Abstract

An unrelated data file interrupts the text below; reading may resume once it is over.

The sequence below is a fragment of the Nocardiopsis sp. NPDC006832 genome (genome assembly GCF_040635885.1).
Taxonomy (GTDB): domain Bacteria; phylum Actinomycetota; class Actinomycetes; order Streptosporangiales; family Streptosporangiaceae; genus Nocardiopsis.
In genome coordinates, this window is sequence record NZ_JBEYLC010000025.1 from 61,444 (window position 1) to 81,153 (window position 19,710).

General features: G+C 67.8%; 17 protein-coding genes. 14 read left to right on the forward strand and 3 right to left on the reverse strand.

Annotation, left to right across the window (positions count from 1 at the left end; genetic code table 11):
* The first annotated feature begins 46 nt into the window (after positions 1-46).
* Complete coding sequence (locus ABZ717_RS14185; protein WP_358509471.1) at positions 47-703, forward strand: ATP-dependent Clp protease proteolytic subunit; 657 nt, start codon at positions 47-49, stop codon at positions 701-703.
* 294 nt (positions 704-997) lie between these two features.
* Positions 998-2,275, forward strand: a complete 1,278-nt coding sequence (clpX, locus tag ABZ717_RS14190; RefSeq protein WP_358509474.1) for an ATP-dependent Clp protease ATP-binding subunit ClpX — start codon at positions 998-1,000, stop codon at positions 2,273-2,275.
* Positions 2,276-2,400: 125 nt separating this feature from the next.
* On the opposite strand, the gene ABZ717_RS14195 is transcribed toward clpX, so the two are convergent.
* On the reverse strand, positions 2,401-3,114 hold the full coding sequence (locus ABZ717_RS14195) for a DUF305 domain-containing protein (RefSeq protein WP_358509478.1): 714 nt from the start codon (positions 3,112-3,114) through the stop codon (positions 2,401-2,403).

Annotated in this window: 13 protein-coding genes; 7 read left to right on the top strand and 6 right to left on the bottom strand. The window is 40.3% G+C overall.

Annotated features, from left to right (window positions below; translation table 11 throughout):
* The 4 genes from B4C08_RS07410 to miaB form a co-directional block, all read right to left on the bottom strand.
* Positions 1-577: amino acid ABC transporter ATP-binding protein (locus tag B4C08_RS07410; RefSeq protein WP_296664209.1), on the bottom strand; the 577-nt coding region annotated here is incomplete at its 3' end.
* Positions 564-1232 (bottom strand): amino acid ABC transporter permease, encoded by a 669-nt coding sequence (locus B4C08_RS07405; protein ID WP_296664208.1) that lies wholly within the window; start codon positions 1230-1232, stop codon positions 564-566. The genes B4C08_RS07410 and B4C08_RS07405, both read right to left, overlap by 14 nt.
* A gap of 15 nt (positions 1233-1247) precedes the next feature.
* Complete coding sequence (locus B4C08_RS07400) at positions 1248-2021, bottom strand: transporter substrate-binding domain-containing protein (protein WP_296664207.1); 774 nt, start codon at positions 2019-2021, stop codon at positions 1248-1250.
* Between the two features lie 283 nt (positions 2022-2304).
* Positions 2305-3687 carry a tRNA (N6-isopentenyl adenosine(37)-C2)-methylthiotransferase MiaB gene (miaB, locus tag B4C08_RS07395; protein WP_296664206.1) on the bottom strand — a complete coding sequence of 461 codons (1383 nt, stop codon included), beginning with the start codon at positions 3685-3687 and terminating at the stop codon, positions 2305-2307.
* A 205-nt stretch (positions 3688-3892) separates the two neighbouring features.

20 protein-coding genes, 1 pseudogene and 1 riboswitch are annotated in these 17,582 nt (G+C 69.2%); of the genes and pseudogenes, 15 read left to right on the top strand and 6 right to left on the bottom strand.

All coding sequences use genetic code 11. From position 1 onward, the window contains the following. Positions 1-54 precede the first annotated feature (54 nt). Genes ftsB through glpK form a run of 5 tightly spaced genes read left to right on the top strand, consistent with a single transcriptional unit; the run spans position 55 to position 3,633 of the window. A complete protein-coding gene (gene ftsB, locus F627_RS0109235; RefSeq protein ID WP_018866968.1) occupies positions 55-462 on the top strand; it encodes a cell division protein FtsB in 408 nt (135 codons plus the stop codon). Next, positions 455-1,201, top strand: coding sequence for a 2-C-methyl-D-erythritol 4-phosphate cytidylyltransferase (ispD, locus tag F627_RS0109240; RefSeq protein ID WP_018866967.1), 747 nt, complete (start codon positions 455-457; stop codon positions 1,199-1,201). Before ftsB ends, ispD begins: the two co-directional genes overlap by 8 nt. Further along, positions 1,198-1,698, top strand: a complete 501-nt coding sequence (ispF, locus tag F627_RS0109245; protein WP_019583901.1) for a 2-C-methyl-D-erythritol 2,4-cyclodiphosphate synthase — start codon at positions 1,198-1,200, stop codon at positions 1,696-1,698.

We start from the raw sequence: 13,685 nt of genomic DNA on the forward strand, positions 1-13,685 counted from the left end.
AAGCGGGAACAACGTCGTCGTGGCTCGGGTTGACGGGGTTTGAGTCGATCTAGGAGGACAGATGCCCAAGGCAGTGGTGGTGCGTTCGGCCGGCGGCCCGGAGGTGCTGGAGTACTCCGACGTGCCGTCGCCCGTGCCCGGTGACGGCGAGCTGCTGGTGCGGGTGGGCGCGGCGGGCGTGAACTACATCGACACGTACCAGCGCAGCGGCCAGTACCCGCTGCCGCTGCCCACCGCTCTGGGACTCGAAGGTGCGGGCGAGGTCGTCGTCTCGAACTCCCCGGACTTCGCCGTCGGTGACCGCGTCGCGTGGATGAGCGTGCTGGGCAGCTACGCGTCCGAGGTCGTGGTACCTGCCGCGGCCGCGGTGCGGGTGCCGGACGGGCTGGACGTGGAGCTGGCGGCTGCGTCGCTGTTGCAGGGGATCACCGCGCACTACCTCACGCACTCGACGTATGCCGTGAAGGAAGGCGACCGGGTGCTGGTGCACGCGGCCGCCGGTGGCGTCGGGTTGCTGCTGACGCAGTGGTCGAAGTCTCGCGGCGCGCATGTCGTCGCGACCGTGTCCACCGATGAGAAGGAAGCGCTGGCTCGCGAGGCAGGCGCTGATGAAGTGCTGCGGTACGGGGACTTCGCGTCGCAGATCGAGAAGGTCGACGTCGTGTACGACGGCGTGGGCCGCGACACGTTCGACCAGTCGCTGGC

Sr, Nd, and Pb isotopic ratios were determined for postspreading basalts from Hainan Island, erupted in a quasi-oceanic pull-apart trough at the northern edge of the South China Basin. The basalts comprise quartz tholeiite, olivine tholeiite, alkali basalt, and basanite and show oceanic island basalt (OIB)-type trace element distributions relatively enriched in Nb, Ta, and Th. Despite normal OIB-like Sr and Nd isotopic compositions, Hainan lavas have unexpectedly high 208Pb/204Pb and 207pb/204Pb ratios, resembling those of Southern Hemisphere Dupal OIB and some alkalic arc basalts. We propose that the Hainan source comprises a lower lithospheric region of accreted asthenospheric melt (isotopically resembling Central Indian Ridge-type basalt) overprinted by radiogenic melts of subducted sediment. In the absence of a mantle plume, decompression melting of subcontinental lithospheric mantle may result from lithosphere stretching, as a regional response to the Indo-Eurasian collision.

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